TGIF, Friday Follies followers! The Grammar Cop is prosecuting plenty of pronoun perpetrators. Take a peek!
- I asked her how her and her father kept warm in the winter without central heating.
- It has the benefit of showing up on call display. So you can see when people have attempted to deliver even when your not home.
- We’ve had presentations from other malls in the past, they also want to redevelop, and now Décarie Square is coming to us with their’s.
And the corrections:
- Let’s break down this sentence into two parts, shall we? First part: I asked her. Second part: how her and her father etc. We are only concerned with this second part. It is a clause. What was it you asked her? Well, you asked her “how etc.” What is the subject of this clause? Aha, got you there, eh? The subject of this clause consists of two people: “her and her father.” The only problem is, “her and her father” is wrong. The pronoun “her” is never a subject of anything; it is an object. The subject should be she. So the sentence must be: I asked her how she and her father kept warm in the winter without central heating. Isn’t that better? (Yes!)
- This is an apostrophe catastrophe, as my witty blogger pal Magick Mermaid puts it! In this case, the all-important apostrophe is missing. The writer doesn’t seem to know the difference between “your” and you’re. Let us remember that the pronoun “your” is strictly possessive: your house, your book, your bad grammar.😉 But you’re is a contraction for you are. Which one is needed here? Right. Here’s the entire corrected excerpt: It has the benefit of showing up on call display. So you can see when people have attempted to deliver even when you’re not home.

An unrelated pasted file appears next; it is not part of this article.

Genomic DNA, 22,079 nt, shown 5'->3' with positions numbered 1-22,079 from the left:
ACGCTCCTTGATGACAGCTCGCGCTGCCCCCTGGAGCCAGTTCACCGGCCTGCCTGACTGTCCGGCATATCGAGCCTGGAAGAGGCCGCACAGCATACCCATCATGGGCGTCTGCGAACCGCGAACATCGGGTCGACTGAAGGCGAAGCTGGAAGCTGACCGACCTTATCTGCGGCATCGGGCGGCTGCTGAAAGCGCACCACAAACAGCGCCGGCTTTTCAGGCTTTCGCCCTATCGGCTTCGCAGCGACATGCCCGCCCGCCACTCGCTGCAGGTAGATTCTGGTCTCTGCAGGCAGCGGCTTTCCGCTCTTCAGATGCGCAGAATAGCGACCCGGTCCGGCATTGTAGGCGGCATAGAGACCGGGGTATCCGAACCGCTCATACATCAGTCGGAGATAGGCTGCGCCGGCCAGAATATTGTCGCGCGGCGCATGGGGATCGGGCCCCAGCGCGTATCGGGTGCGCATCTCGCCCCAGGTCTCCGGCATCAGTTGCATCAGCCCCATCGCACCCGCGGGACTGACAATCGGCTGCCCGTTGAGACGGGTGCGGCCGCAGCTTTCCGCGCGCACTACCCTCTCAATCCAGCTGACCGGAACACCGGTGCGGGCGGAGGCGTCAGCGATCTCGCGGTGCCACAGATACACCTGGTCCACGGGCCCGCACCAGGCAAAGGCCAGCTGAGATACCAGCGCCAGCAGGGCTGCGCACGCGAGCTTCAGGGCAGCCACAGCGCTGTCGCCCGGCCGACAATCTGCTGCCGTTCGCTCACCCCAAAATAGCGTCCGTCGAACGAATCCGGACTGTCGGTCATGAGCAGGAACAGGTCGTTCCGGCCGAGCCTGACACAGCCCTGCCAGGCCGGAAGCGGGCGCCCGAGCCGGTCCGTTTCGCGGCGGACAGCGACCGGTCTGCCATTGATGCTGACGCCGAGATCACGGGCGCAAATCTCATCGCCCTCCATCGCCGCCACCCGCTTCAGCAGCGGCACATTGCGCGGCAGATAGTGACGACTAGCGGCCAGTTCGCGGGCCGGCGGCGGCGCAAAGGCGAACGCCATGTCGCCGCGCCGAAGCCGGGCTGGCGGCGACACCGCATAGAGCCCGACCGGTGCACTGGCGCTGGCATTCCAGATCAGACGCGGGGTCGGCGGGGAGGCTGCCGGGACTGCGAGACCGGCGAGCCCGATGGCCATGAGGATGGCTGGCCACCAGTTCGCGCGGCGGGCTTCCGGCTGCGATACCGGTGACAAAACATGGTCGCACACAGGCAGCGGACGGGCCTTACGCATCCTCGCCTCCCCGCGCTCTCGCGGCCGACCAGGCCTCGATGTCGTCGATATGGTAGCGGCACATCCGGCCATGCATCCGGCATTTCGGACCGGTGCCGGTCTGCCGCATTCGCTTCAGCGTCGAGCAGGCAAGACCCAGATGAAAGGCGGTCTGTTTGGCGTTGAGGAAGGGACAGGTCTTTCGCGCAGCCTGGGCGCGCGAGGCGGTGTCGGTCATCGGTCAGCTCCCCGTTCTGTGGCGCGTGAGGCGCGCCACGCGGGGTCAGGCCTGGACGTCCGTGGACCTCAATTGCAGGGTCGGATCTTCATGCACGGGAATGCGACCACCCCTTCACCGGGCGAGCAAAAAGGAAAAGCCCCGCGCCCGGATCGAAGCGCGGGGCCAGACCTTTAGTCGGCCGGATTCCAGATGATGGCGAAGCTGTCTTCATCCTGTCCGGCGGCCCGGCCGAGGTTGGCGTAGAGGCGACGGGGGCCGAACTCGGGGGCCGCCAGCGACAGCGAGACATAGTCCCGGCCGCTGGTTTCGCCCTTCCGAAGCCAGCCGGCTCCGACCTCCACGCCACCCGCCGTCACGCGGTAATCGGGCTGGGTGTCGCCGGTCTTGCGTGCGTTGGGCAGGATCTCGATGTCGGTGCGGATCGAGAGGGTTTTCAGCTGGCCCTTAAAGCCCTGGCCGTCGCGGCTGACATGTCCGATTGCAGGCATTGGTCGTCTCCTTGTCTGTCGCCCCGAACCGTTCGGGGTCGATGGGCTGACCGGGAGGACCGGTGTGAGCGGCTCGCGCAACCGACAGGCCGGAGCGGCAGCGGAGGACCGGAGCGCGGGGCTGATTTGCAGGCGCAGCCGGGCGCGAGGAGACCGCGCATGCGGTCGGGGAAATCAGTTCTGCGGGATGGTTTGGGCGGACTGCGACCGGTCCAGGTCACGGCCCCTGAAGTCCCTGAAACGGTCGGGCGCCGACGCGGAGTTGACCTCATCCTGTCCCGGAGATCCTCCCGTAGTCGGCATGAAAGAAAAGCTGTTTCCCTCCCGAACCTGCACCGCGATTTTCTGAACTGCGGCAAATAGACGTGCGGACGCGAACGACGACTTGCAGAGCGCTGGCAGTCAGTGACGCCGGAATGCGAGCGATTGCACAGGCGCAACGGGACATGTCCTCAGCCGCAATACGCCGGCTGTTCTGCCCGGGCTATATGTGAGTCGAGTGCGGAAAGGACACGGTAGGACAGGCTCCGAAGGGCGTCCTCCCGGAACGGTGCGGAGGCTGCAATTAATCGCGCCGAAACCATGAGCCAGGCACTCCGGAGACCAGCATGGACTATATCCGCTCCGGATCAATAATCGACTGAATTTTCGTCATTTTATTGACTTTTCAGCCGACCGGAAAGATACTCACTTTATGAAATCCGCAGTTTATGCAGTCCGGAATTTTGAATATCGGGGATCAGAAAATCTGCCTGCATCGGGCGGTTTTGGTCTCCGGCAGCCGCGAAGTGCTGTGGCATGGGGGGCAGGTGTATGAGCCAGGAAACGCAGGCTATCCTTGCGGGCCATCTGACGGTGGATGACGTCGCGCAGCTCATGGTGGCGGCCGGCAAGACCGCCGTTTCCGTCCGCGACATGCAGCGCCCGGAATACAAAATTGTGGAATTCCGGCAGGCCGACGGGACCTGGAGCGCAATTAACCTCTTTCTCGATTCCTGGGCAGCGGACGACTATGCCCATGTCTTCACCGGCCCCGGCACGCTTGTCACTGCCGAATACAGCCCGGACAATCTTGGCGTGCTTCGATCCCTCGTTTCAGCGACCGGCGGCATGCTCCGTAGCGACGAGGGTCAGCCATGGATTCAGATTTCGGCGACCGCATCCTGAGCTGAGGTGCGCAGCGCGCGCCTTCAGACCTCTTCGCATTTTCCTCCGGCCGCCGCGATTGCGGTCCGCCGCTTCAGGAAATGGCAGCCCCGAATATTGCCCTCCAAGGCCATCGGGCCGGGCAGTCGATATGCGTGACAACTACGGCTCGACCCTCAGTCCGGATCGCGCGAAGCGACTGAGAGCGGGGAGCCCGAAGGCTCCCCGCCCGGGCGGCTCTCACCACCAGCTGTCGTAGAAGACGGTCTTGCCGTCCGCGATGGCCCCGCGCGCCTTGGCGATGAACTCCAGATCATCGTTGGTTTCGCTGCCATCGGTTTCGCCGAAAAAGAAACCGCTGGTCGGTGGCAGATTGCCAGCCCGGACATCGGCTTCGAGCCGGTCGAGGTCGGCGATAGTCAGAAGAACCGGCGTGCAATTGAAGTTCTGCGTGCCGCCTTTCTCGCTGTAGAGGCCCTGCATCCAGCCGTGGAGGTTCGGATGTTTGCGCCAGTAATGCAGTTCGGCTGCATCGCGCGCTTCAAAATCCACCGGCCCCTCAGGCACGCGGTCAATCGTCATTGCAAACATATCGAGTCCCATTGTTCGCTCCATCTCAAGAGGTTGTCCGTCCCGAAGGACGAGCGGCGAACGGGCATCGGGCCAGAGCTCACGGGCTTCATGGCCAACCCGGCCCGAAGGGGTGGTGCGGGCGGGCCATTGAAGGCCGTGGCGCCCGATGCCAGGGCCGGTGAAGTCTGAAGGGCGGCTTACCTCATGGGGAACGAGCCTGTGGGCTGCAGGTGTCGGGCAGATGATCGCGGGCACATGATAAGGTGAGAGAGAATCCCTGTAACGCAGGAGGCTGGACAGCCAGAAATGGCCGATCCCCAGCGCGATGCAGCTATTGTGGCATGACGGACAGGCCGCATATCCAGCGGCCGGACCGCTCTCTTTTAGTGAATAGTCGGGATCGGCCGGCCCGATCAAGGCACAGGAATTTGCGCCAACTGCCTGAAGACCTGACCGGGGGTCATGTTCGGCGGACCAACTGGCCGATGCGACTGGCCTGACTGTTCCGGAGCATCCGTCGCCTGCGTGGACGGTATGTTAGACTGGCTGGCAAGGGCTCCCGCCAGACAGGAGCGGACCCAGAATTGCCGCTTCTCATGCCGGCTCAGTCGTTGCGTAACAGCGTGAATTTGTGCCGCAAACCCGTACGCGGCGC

- This is yet another apostrophe catastrophe! In this case there’s one inserted where there shouldn’t be any! Doesn’t it jump out and hit you on the nose? My nose is still hurting! The pronoun theirs NEVER takes an apostrophe. We’ve had presentations from other malls in the past, they also want to redevelop, and now Décarie Square is coming to us with theirs. (The punctuation is also bad in this run-on sentence, but the Grammar Cop is tired now…)
I think that’s quite enough for one FF post, don’t you? Tune in next week when the Grammar Cop will present the latest bad writing samples, gleaned from sources far and wide. So long for now!